Keeping operating costs in mind

Ecological planning and building doesn’t end with the topping-out ceremony, the handing over of the keys or the tenants moving in. Those who fail to consider the operational costs of a house from the outset miss what is probably the most powerful opportunity provided by ecological architecture. According to some experts, operational costs gobble up about 80 percent of the total expenditures. Hence it is worthwhile to invest in clever ecological planning, which goes well beyond measuring the annual primary-energy requirements or transmission heat loss and, along with heat, ventilation and water heating, always keeps people and their wishes in mind.

Certification required

In formal terms, ecological planning often means being ecologically certified. LEED and DGNB, in particular, specify the criteria according to which buildings are rated as ecological. Since 1998, the US agency LEED (Leadership in Energy and Environmental Design) has been examining properties worldwide for sustainability certification. DGNB, shorthand for Deutsche Gesellschaft für Nachhaltiges Bauen (German Sustainable Building Council), was launched in 2007. Founding president Werner Sobek called for a radical change in attitude: »We want to make building an ethical issue and provide it with a monetarily attractive factor.« In the meantime, certification systems have become drivers in the real-estate market, which evaluate the worth of individual houses. Certification provides advantages, because house values can be determined more precisely and their operational costs calculated more easily. Ecological planning enables both individual solutions and a better living environment.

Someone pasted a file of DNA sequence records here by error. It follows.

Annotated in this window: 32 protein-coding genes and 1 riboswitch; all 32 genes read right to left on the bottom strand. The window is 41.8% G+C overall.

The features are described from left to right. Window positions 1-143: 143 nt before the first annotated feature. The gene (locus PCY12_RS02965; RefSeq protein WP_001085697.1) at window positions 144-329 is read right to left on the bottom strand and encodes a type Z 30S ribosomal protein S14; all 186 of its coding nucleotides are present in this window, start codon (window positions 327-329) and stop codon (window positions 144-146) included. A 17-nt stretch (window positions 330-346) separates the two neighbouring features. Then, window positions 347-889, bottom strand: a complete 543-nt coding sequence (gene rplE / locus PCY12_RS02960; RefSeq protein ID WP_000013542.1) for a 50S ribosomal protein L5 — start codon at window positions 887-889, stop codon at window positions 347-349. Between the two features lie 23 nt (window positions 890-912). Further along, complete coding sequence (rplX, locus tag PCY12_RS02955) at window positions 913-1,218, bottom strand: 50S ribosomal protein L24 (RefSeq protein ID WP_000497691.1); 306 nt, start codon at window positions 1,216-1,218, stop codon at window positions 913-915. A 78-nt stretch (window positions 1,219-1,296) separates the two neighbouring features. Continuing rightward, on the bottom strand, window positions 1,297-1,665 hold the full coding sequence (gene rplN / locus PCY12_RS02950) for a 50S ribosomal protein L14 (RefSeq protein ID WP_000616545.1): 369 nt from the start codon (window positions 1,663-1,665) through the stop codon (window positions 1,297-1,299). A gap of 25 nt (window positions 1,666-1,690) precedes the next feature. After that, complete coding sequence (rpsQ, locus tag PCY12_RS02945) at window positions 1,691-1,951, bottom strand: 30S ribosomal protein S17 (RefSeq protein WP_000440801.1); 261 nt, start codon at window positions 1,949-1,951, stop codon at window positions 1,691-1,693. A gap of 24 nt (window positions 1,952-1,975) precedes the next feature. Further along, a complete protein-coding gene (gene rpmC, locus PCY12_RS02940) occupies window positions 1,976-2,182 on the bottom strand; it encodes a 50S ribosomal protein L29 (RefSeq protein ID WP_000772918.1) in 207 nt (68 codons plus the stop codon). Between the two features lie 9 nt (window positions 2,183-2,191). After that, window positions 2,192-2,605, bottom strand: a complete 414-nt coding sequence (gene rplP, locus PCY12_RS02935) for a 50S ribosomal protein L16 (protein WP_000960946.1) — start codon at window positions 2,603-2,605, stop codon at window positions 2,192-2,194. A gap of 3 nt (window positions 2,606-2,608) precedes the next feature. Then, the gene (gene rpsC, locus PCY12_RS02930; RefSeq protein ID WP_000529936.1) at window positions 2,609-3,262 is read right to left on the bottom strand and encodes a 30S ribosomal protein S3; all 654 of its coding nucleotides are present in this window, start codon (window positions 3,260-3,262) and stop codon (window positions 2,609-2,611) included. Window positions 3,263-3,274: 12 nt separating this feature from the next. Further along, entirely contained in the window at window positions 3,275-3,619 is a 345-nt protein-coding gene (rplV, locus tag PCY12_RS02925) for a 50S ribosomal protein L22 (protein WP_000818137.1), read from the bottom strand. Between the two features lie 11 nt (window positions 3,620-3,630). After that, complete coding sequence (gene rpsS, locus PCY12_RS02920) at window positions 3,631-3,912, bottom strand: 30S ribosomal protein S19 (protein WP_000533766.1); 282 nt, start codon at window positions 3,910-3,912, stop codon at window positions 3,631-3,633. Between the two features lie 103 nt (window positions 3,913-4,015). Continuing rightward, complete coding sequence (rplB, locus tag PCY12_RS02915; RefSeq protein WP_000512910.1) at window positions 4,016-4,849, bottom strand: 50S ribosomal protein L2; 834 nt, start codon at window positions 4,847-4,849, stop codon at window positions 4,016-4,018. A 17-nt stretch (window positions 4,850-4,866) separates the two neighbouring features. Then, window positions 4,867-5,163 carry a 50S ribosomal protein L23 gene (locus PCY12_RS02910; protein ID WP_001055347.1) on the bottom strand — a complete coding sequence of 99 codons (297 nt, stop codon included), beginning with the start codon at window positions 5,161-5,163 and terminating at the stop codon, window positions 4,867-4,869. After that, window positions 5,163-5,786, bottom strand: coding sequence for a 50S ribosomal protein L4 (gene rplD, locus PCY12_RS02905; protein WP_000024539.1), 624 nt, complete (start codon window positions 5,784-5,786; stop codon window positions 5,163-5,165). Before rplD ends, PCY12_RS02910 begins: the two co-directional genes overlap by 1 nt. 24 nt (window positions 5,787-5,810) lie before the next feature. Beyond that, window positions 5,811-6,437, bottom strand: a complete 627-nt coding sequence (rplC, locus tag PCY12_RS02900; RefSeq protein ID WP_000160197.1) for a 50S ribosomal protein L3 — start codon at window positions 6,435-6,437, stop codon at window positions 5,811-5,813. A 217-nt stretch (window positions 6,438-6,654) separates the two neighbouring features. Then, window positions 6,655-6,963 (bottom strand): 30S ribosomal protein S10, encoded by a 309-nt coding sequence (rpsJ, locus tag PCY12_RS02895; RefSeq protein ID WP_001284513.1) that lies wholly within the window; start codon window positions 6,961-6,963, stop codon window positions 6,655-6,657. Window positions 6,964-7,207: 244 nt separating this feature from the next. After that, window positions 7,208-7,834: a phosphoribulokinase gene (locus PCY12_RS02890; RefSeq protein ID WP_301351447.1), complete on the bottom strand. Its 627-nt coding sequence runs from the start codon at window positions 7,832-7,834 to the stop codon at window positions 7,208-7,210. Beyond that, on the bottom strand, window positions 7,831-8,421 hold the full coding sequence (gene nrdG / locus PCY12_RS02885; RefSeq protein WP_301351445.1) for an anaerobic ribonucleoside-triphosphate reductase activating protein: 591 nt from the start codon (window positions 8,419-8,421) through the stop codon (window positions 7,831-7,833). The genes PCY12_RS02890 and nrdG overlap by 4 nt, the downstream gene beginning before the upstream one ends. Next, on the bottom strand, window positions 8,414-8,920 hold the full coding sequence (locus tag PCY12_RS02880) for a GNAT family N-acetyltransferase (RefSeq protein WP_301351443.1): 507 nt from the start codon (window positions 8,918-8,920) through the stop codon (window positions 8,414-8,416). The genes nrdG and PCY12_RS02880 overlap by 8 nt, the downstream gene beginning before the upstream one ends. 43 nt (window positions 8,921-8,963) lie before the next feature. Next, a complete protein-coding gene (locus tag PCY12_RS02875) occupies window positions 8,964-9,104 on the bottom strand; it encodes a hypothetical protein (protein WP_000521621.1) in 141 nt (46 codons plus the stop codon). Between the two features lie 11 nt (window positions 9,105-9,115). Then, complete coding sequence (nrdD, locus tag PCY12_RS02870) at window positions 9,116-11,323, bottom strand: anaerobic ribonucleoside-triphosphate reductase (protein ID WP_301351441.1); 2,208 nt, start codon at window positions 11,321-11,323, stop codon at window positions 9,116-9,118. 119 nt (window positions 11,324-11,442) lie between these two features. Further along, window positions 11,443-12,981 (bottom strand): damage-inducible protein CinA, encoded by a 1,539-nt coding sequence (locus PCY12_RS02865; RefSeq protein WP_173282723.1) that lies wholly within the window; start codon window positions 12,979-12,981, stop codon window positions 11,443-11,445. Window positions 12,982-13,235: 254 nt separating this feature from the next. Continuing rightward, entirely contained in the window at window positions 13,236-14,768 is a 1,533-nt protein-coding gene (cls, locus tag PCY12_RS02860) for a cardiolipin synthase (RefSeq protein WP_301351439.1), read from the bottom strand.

Socially responsible